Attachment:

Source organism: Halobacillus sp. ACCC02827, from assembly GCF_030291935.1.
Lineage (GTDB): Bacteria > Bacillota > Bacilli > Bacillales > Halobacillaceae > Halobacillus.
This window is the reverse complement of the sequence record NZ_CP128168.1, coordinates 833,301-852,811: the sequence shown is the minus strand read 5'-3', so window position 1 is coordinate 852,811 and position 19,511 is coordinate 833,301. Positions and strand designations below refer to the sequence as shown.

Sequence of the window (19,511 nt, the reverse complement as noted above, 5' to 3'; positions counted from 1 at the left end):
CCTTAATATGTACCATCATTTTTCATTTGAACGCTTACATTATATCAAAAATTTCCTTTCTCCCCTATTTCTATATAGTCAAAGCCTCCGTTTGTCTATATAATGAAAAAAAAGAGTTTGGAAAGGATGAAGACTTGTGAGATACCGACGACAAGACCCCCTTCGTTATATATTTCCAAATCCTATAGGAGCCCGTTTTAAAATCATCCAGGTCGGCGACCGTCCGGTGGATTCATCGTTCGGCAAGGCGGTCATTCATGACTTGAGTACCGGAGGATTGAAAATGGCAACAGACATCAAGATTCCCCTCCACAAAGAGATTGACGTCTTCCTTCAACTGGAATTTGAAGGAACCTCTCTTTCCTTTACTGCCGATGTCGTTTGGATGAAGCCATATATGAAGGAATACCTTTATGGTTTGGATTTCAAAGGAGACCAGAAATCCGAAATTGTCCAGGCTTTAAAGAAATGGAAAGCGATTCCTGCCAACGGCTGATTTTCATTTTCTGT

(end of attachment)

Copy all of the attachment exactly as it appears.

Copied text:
Source organism: Halobacillus sp. ACCC02827, from assembly GCF_030291935.1.
Lineage (GTDB): Bacteria > Bacillota > Bacilli > Bacillales > Halobacillaceae > Halobacillus.
This window is the reverse complement of the sequence record NZ_CP128168.1, coordinates 833,301-852,811: the sequence shown is the minus strand read 5'-3', so window position 1 is coordinate 852,811 and position 19,511 is coordinate 833,301. Positions and strand designations below refer to the sequence as shown.

Sequence of the window (19,511 nt, the reverse complement as noted above, 5' to 3'; positions counted from 1 at the left end):
CCTTAATATGTACCATCATTTTTCATTTGAACGCTTACATTATATCAAAAATTTCCTTTCTCCCCTATTTCTATATAGTCAAAGCCTCCGTTTGTCTATATAATGAAAAAAAAGAGTTTGGAAAGGATGAAGACTTGTGAGATACCGACGACAAGACCCCCTTCGTTATATATTTCCAAATCCTATAGGAGCCCGTTTTAAAATCATCCAGGTCGGCGACCGTCCGGTGGATTCATCGTTCGGCAAGGCGGTCATTCATGACTTGAGTACCGGAGGATTGAAAATGGCAACAGACATCAAGATTCCCCTCCACAAAGAGATTGACGTCTTCCTTCAACTGGAATTTGAAGGAACCTCTCTTTCCTTTACTGCCGATGTCGTTTGGATGAAGCCATATATGAAGGAATACCTTTATGGTTTGGATTTCAAAGGAGACCAGAAATCCGAAATTGTCCAGGCTTTAAAGAAATGGAAAGCGATTCCTGCCAACGGCTGATTTTCATTTTCTGT